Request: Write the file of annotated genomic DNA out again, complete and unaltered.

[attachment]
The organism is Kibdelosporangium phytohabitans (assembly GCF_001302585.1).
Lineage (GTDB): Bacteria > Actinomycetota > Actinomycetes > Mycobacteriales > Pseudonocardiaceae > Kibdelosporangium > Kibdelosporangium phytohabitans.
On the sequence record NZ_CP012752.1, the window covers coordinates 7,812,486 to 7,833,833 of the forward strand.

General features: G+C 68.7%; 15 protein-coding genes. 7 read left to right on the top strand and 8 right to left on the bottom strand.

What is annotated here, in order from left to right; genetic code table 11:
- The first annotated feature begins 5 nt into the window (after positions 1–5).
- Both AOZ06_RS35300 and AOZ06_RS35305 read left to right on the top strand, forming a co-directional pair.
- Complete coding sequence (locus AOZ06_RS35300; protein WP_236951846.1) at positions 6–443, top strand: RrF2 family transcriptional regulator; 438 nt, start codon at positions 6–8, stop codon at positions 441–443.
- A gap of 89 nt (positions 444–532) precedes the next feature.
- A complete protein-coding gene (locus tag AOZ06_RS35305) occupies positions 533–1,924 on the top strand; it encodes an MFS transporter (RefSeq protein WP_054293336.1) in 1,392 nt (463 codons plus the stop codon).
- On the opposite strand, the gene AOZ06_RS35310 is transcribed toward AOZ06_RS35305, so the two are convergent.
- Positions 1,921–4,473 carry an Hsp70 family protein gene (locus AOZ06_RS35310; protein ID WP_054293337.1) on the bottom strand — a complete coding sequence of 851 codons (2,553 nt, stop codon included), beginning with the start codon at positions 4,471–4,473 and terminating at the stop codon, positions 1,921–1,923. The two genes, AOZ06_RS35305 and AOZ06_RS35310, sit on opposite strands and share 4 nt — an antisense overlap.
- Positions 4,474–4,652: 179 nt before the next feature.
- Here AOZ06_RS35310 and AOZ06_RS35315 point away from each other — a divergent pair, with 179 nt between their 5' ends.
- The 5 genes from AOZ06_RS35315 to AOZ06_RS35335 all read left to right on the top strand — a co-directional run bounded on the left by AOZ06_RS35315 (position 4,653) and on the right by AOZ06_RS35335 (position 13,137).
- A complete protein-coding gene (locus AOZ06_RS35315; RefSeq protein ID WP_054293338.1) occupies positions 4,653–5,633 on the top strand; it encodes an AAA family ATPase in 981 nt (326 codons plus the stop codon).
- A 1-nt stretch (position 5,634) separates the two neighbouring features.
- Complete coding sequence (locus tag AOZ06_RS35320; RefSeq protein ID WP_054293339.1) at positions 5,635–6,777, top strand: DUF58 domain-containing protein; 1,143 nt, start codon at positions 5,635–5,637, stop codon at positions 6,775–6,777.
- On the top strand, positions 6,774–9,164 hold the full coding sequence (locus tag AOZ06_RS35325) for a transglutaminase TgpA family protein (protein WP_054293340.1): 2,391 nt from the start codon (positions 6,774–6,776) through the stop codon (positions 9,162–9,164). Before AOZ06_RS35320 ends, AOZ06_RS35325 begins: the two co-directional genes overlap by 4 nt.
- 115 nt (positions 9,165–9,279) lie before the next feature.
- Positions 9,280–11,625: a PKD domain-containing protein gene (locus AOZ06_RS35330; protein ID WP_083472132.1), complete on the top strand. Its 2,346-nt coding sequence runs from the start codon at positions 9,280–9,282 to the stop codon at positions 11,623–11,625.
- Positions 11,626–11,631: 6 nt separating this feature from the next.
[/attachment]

The organism is Kibdelosporangium phytohabitans (assembly GCF_001302585.1).
Lineage (GTDB): Bacteria > Actinomycetota > Actinomycetes > Mycobacteriales > Pseudonocardiaceae > Kibdelosporangium > Kibdelosporangium phytohabitans.
On the sequence record NZ_CP012752.1, the window covers coordinates 7,812,486 to 7,833,833 of the forward strand.

General features: G+C 68.7%; 15 protein-coding genes. 7 read left to right on the top strand and 8 right to left on the bottom strand.

What is annotated here, in order from left to right; genetic code table 11:
- The first annotated feature begins 5 nt into the window (after positions 1–5).
- Both AOZ06_RS35300 and AOZ06_RS35305 read left to right on the top strand, forming a co-directional pair.
- Complete coding sequence (locus AOZ06_RS35300; protein WP_236951846.1) at positions 6–443, top strand: RrF2 family transcriptional regulator; 438 nt, start codon at positions 6–8, stop codon at positions 441–443.
- A gap of 89 nt (positions 444–532) precedes the next feature.
- A complete protein-coding gene (locus tag AOZ06_RS35305) occupies positions 533–1,924 on the top strand; it encodes an MFS transporter (RefSeq protein WP_054293336.1) in 1,392 nt (463 codons plus the stop codon).
- On the opposite strand, the gene AOZ06_RS35310 is transcribed toward AOZ06_RS35305, so the two are convergent.
- Positions 1,921–4,473 carry an Hsp70 family protein gene (locus AOZ06_RS35310; protein ID WP_054293337.1) on the bottom strand — a complete coding sequence of 851 codons (2,553 nt, stop codon included), beginning with the start codon at positions 4,471–4,473 and terminating at the stop codon, positions 1,921–1,923. The two genes, AOZ06_RS35305 and AOZ06_RS35310, sit on opposite strands and share 4 nt — an antisense overlap.
- Positions 4,474–4,652: 179 nt before the next feature.
- Here AOZ06_RS35310 and AOZ06_RS35315 point away from each other — a divergent pair, with 179 nt between their 5' ends.
- The 5 genes from AOZ06_RS35315 to AOZ06_RS35335 all read left to right on the top strand — a co-directional run bounded on the left by AOZ06_RS35315 (position 4,653) and on the right by AOZ06_RS35335 (position 13,137).
- A complete protein-coding gene (locus AOZ06_RS35315; RefSeq protein ID WP_054293338.1) occupies positions 4,653–5,633 on the top strand; it encodes an AAA family ATPase in 981 nt (326 codons plus the stop codon).
- A 1-nt stretch (position 5,634) separates the two neighbouring features.
- Complete coding sequence (locus tag AOZ06_RS35320; RefSeq protein ID WP_054293339.1) at positions 5,635–6,777, top strand: DUF58 domain-containing protein; 1,143 nt, start codon at positions 5,635–5,637, stop codon at positions 6,775–6,777.
- On the top strand, positions 6,774–9,164 hold the full coding sequence (locus tag AOZ06_RS35325) for a transglutaminase TgpA family protein (protein WP_054293340.1): 2,391 nt from the start codon (positions 6,774–6,776) through the stop codon (positions 9,162–9,164). Before AOZ06_RS35320 ends, AOZ06_RS35325 begins: the two co-directional genes overlap by 4 nt.
- 115 nt (positions 9,165–9,279) lie before the next feature.
- Positions 9,280–11,625: a PKD domain-containing protein gene (locus AOZ06_RS35330; protein ID WP_083472132.1), complete on the top strand. Its 2,346-nt coding sequence runs from the start codon at positions 9,280–9,282 to the stop codon at positions 11,623–11,625.
- Positions 11,626–11,631: 6 nt separating this feature from the next.